An ode to my first professional camera, upon its demise:
You were a long time in coming to me, the journey scattered with high school photo contests and college poli-sci text books. Your cousins the Pentax K-1000 and the Nikon D80 prepared me for the joy that was your whistles and bells, for the delight I found in your higher ISO capabilities and dual memory card slots.
I can’t say I shot my first wedding with you, but I can say I shot my first paid wedding with you. With you, I cut my proverbial teeth, learning the beauty of real food instead of that milky substance I’d been dabbling with before. With you, I explored Prime lenses and honed my Manual skills and, basically, became a photographer.
I haven’t spent time with you in many years; my upgrade to the full frame capabilites of the D700 and the D800 benched you and turned you into the back-up-to-the-backup camera.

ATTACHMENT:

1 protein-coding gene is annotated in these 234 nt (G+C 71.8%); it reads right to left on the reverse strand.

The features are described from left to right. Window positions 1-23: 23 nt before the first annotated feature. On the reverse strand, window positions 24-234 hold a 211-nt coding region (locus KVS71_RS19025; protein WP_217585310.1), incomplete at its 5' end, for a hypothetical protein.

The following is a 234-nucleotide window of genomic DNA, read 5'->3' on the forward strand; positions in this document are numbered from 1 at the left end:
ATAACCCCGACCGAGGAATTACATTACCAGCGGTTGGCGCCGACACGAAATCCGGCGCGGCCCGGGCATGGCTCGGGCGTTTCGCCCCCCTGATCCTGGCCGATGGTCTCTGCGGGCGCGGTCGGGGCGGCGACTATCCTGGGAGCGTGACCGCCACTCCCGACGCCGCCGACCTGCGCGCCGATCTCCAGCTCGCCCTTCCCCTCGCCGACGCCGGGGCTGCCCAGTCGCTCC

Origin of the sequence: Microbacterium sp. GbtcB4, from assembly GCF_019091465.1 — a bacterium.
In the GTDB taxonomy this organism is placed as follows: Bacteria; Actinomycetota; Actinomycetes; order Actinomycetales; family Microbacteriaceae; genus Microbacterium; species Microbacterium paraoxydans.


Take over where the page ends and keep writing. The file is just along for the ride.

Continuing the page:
In fact, you almost stayed home this weekend. I almost didn’t take you. I almost took the D800 instead. But, in retrospect,that last minute switch was a God-ordained moment of wisdom.
Watching you free fall down that cliff was one of the oddest moments of my life. The only thing worse than watching you bounce from root to rock to rock to creek would’ve been watching a child do the same. It was over in blink, but time slowed while it happened. With each bounce, I remembered a favorite photo we’d created together. With that final splash, I watched your carcass of electronics slip from life into death.
I tried to save you, really I did. At my own peril, I scampered down the moss-covered rocks in hopes that the plastic bag had kept you dry. I stepped into that knee-deep pool of mountain water, plunged my arm into its frigidity, and pulled out the remains of my dream-chaser and hope-builder and art-maker: you.
You are so much more than dollar signs to me, but knowing that you aren’t in my current work-a-day arsenal is a consolation beyond compare. Your lens was one of my favorites, but wasn’t one of the new ones I bought last week. You are both fully insured and are not integral to next weekend’s photo shoot. In my loss, I am grateful.
You enjoyed your last moments in the greatest adventure of the summer, and for that we can be proud.
Goodbye, my D300s.